After The 251st Mass Shooting of 2019
As of Sunday, the number of mass shootings in America has outpaced the number of days in the year. We passed the 216th day of the year with 251 mass shootings in 2019. Sadly, this is the second time this has happened--the first time was in 2016.
In the past eight days alone, 35 people have been killed and 81 people have been injured as a result of mass shootings, which took place in the following places: a community festival, two Walmarts, a shopping district and a block party.
Yesterday, as I scanned through the responses to the shootings from my Facebook friends, the contrast of opinions between my more progressive friends as opposed to my conservative friends, was fairly sharp.
But for the most part, it was the same old, tired stuff---peppered with "thoughts and prayers" being sent to the victims and their families.
Our kids are growing up in a society where mass shootings are commonplace. The shock and horror that we used to feel have been replaced by numbness, complacency, and a growing sense of helplessness and resignation.
It reminds me of a story Anthony de Mello once told about a guy who got on a bus in London carrying a huge unexploded WWII era shell.
The bus driver immediately questioned him, "Hey mate, what do you have there, now?" The guy replied that he'd dug it up in his yard and was taking it to the police station.
"Here now, that's dangerous, mate." The driver said. "You need to put that under the seat."
Sadly, Christians seem to be at the forefront of this kind of response to the violence and hatred that seems to be permeating our culture right now. We are quick to send our thoughts and prayers, but not so quick to do the hard work of peacemaking that we are called to by Jesus himself.
We'd rather just put the unexploded bomb under the seat than face the truth about what Jesus might be calling us to do and to say. Because in order to be peacemakers, we might have to actually reevaluate our strongly held beliefs, our ideas about those who disagree with us, and the gravity of our situation.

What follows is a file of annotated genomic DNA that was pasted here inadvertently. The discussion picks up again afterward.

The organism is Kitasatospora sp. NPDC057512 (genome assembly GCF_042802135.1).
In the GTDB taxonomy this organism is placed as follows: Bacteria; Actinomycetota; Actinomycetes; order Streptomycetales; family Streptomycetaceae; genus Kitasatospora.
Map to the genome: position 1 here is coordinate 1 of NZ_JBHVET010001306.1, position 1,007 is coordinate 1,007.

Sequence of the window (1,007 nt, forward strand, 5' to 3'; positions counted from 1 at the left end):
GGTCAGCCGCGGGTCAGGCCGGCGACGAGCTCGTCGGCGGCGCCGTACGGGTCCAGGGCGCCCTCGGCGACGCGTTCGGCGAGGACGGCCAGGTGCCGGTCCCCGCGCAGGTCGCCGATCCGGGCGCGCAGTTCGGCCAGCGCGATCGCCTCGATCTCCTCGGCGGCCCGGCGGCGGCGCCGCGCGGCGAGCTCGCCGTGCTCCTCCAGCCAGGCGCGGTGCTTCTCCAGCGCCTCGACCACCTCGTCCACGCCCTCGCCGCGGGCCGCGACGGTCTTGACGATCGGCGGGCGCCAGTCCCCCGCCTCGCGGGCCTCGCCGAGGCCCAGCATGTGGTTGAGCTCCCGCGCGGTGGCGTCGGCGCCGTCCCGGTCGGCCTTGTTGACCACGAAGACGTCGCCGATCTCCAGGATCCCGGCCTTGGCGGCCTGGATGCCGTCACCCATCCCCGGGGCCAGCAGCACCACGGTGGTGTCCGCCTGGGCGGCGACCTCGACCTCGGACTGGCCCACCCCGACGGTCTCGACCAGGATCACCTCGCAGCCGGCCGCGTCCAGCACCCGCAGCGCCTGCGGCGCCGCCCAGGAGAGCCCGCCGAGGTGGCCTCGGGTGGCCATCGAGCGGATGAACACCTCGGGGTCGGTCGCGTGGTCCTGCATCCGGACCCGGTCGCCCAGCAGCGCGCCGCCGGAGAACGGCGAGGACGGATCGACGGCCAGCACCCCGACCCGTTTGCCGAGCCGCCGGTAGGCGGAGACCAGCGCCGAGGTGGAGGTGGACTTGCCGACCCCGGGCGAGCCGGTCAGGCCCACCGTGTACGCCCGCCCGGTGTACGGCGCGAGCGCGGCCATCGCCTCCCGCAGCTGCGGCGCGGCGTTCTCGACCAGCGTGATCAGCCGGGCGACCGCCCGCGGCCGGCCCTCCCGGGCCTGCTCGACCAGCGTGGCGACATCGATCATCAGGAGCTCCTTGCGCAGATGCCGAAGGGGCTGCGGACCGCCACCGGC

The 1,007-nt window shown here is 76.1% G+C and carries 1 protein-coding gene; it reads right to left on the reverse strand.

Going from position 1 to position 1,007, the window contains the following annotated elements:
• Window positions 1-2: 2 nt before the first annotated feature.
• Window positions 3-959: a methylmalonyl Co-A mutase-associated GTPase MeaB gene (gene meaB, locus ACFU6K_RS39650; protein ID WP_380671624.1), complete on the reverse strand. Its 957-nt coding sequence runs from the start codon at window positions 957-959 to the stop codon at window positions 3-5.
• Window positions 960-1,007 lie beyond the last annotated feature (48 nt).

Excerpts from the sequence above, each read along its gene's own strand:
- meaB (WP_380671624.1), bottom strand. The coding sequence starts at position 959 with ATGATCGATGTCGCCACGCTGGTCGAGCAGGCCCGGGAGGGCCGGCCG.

The bottom line is this: No one in their right mind wants mass shootings. No one. But when we turn the arguments and debates away from root causes, and common-sense solutions, it's like putting the bomb under the seat.
So today, instead of just sending your thoughts and prayers to those affected by these recent tragedies, do something. Show your faith in Jesus by living out your faith in Jesus in real and actionable ways.
And it doesn't have to be a big thing at first. Start a conversation with friends and neighbors about how to end the hatred and fear that results in violence.
Teach your children that hate-filled, bigoted, racist and xenophobic words and beliefs are antithetical to the message of Christ. And you should do your best to listen to people who disagree with you and seek common ground where you can find it.
This is a beginning but by no means the end of what we need to do as Christ-followers to help bring the kingdom of God to light.
May you defiantly seek peace each and every day by your words and your deeds. And may the grace and peace of our Lord Jesus Christ be with you now and always. Amen.
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